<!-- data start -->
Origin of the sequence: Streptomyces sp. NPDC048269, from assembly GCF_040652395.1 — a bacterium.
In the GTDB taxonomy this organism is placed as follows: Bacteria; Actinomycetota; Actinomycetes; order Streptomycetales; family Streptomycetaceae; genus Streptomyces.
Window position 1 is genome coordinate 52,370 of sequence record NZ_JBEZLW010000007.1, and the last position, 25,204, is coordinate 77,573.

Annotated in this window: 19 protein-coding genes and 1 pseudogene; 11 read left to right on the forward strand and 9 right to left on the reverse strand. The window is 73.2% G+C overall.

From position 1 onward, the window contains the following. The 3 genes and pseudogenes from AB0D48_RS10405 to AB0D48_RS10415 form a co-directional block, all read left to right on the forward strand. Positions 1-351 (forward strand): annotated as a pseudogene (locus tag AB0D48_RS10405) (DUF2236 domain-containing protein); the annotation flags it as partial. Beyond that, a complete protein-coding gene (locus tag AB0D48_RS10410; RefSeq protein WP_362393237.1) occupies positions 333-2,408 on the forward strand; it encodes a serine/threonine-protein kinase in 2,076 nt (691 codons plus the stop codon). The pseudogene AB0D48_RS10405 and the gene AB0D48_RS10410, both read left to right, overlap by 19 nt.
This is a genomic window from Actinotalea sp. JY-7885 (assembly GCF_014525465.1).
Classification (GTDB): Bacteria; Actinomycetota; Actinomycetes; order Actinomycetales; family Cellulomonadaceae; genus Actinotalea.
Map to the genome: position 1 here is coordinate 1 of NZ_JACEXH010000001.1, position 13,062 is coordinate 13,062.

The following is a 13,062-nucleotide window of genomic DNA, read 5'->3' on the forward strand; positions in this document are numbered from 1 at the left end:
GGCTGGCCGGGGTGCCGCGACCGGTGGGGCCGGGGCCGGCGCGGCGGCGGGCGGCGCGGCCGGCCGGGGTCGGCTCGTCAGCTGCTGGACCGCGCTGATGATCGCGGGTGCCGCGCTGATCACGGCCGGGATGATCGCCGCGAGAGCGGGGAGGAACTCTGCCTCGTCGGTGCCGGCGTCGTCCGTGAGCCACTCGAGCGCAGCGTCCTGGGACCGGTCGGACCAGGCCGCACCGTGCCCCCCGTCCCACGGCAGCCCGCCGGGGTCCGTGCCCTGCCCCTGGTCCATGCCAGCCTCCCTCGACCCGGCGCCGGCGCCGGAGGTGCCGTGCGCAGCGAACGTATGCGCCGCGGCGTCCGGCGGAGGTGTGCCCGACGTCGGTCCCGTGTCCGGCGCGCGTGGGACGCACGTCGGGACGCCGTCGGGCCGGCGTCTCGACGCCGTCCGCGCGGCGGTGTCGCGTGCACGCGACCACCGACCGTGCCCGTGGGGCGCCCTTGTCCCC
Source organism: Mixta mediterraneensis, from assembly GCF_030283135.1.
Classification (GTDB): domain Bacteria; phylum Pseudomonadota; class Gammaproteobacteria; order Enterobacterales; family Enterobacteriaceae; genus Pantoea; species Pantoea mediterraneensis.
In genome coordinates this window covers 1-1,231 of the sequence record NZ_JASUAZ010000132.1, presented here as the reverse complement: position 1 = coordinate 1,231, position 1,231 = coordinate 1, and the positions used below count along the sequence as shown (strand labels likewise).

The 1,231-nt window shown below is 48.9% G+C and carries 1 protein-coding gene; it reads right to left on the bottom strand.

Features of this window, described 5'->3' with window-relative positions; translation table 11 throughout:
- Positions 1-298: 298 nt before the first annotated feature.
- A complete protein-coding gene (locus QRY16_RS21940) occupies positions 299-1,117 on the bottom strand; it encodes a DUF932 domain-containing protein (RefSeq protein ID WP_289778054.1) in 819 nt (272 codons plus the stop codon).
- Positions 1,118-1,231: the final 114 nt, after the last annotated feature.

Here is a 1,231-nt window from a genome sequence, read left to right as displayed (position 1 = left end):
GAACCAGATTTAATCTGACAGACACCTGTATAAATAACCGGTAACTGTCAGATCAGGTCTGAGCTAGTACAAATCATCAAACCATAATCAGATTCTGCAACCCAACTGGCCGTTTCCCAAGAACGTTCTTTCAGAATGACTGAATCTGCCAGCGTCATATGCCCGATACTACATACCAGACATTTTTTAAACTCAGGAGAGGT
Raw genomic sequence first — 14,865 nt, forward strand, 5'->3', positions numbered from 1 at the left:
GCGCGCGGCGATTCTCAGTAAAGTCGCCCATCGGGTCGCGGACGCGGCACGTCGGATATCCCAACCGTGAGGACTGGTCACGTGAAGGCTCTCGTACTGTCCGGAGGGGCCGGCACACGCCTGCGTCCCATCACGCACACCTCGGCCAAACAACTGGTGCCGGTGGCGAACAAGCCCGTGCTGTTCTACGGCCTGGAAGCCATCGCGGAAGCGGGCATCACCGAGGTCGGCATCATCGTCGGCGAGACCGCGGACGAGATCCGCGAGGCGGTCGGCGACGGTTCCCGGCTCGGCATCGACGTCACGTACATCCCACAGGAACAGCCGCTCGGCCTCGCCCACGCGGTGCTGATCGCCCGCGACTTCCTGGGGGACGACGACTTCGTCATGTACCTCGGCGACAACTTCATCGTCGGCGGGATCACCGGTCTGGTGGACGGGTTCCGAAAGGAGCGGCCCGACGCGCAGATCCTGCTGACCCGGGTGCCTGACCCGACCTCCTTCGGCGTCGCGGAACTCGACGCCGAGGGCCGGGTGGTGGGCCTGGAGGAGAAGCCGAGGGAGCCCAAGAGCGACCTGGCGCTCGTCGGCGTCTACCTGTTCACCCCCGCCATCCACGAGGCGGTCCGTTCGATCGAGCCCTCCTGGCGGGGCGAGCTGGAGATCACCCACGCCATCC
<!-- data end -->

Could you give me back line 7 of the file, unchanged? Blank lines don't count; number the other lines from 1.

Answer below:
Classification (GTDB): Bacteria; Actinomycetota; Actinomycetes; order Actinomycetales; family Cellulomonadaceae; genus Actinotalea.